March 16 marks a year since Crimea voted to rejoin Russia, a key factor in the deterioration of relations between Russia and the West.
The European Union and the United States introduced a number of sanctions against several individuals and sectors of Russia's economy. In response, Moscow imposed a year-long embargo on food exports against those countries that introduced sanctions.
Last week, the EU Council extended individual sanctions against Russian officials and representatives of the self-proclaimed Donetsk and Luhansk republics in eastern Ukraine until September 15, 2015. Dozens of legal entities and 150 people are included on the restrictions list.
The extension of economic sanctions may be discussed at an upcoming EU summit on March 19-20, but will likely be delayed until July due to lack of consensus.
"At the moment, I'm not expecting any unanimity regarding the extension of (economic) sanctions," an EU spokesperson told journalists.
Pros and Cons
Last week, Donald Tusk, the chairman of the European Council, spoke about the absence of a common position in the European Union regarding anti-Russia sanctions.
The Czech Republic supports Russia on the issue of sanctions. Earlier this month, the country's president Milos Zeman said there was no reason to tighten anti-Russian sanctions, as the ceasefire in Ukraine was seen to be holding.
Greek Foreign Minister Nikos Kotzias told Sputnik his country believed that economic sanctions are not effective in attempting to force another country to modify political reasoning.
Other states expressing skepticism over anti-Russia sanctions are Austria, Cyprus, Italy, Spain, Hungary and Slovakia.
Officials from various countries, including Britain and Denmark, have stated that sanctions will be relieved when the Minsk agreements on Ukrainian reconciliation are implemented.
The Baltic States, denying the potential for enormous trade benefits with Russia, support long-term tightening of restrictions. On Thursday, Lithuanian Foreign Minister Linas Linkevicius said that the European Union "has to stand united next week" in sanctioning Russia.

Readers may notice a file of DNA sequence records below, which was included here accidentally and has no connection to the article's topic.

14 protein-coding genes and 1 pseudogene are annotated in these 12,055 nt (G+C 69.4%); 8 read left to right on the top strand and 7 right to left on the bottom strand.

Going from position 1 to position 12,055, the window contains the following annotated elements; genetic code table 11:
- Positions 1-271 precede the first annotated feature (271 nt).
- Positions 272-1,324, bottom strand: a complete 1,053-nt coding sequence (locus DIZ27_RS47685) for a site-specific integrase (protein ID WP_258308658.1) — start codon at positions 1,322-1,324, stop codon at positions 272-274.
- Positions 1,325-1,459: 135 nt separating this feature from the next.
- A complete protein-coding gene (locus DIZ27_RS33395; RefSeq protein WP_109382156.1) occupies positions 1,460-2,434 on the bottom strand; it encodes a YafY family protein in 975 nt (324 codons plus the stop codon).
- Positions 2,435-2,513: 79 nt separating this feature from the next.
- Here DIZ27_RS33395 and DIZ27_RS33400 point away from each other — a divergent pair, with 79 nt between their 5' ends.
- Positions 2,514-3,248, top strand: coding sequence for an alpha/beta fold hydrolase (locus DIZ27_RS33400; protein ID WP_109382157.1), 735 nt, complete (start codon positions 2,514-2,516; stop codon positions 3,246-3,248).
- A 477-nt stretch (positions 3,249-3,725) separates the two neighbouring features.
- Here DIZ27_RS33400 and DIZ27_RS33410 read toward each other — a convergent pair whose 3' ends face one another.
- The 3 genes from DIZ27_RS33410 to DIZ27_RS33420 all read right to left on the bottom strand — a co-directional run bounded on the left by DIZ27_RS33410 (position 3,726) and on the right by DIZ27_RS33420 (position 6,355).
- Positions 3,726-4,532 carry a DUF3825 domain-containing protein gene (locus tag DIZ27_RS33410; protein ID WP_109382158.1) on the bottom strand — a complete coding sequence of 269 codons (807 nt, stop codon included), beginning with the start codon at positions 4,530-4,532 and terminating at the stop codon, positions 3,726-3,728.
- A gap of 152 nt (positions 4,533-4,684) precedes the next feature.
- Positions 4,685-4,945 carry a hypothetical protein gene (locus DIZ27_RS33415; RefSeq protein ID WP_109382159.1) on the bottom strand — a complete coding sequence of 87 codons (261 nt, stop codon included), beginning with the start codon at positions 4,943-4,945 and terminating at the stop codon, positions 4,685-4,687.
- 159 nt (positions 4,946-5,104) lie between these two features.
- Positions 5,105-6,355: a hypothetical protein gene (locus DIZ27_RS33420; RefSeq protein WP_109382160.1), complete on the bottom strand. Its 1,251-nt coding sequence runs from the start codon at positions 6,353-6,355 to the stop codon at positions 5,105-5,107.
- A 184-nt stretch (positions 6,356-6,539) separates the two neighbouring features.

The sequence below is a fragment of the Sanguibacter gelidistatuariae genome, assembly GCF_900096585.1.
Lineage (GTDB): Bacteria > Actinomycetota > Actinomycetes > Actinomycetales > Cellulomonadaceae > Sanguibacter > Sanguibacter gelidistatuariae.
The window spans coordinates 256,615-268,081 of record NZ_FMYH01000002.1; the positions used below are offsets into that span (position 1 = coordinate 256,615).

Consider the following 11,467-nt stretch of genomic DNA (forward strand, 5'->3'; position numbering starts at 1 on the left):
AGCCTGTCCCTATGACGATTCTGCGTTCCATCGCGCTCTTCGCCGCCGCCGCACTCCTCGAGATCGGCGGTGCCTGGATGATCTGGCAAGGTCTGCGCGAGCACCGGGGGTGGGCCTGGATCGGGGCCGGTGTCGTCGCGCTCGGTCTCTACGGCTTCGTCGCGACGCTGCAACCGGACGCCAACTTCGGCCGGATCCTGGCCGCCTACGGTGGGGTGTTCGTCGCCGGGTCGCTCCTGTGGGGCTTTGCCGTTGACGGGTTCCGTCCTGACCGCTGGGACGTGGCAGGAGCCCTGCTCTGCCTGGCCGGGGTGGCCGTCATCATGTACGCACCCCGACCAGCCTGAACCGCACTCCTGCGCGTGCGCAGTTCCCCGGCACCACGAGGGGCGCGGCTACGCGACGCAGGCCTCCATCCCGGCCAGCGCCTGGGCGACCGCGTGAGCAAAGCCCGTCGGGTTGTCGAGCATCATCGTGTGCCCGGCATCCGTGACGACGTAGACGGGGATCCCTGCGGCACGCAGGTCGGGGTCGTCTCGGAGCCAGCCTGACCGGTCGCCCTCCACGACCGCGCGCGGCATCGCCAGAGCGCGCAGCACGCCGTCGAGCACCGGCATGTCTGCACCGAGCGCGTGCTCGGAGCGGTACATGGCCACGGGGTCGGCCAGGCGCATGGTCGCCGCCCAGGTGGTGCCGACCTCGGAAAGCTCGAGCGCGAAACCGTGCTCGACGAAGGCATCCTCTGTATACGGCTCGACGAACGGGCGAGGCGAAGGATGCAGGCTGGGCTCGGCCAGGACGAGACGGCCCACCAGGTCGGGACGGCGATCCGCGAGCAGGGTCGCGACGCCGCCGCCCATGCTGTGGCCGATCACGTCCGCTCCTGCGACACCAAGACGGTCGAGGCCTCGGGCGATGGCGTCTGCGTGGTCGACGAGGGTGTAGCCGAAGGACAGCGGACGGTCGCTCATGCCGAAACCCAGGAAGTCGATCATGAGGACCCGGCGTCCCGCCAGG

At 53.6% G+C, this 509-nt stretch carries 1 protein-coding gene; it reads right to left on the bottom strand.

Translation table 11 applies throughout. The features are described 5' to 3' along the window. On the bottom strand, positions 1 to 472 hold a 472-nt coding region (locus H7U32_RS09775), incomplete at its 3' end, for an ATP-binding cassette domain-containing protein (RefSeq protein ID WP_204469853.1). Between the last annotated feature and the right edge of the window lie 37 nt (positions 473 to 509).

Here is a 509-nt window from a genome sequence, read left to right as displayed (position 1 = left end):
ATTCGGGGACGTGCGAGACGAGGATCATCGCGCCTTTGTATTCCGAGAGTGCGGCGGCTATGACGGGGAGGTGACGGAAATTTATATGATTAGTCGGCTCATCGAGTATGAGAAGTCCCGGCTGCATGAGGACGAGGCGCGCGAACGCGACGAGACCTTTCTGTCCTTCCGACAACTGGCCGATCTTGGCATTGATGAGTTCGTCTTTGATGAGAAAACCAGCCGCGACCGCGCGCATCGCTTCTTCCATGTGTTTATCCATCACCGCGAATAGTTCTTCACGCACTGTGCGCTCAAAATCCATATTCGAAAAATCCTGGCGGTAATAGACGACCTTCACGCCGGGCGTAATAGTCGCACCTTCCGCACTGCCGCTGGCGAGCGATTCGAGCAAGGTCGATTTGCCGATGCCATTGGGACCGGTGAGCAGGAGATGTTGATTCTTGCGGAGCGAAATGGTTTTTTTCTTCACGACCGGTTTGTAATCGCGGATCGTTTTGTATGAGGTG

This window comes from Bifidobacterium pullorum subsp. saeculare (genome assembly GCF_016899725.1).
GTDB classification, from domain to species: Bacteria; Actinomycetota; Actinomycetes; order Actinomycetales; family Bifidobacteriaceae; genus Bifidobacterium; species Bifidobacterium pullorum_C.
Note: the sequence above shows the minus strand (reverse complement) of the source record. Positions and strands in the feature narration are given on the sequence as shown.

Washington remains the primary cheerleader for anti-Russian actions and, last month the US Department of State criticized a visit to Moscow by Cyprus President Nikos Anastasiades.
US Assistant Secretary of State for European and Eurasian Affairs Victoria Nuland stated earlier this month that Washington would have talks in coming days and weeks with Greece, Hungary and Cyprus, all three countries whose leaders oppose anti-Russia sanctions.
Kirill Kortysh, assistant professor of political theory at Russia's MGIMO university told RIA Novosti that the European Union sanctioned Russia under heavy pressure from the United States.
"There are currently no conditions for sanctions relief. The EU caves in under the US pressure, sanctions war is losses for Europe. The United States are pressuring [Europe] strongly, they retain many tools for such pressure," Kortysh said. He added that it was hard to call Berlin independent, as thousands of US troops are stationed in Germany.
The Distant Future
"I would not be counting on alleviation of sanctions, despite the fact that Italy is supporting alleviation, Hungary, Greece, maybe Slovakia, Spain's views are calmer. The position of the "heavyweights" is firm, countries such as Poland, Baltic States have an extremely negative view, Great Britain is negative," the head of political integration of the European Union of Russian Institute of Europe, Lyudmila Babynina, told RIA Novosti.
Many countries stated that the implementation of the Minsk agreements would be the condition for alleviation of sanctions. On February 12, the leaders of Russia, Ukraine, France and Germany agreed on a deal for Ukrainian reconciliation. The deal stipulates a ceasefire, which came into force on February 15, as well as withdrawal of heavy artillery, constitutional changes in Ukraine and prisoner swaps.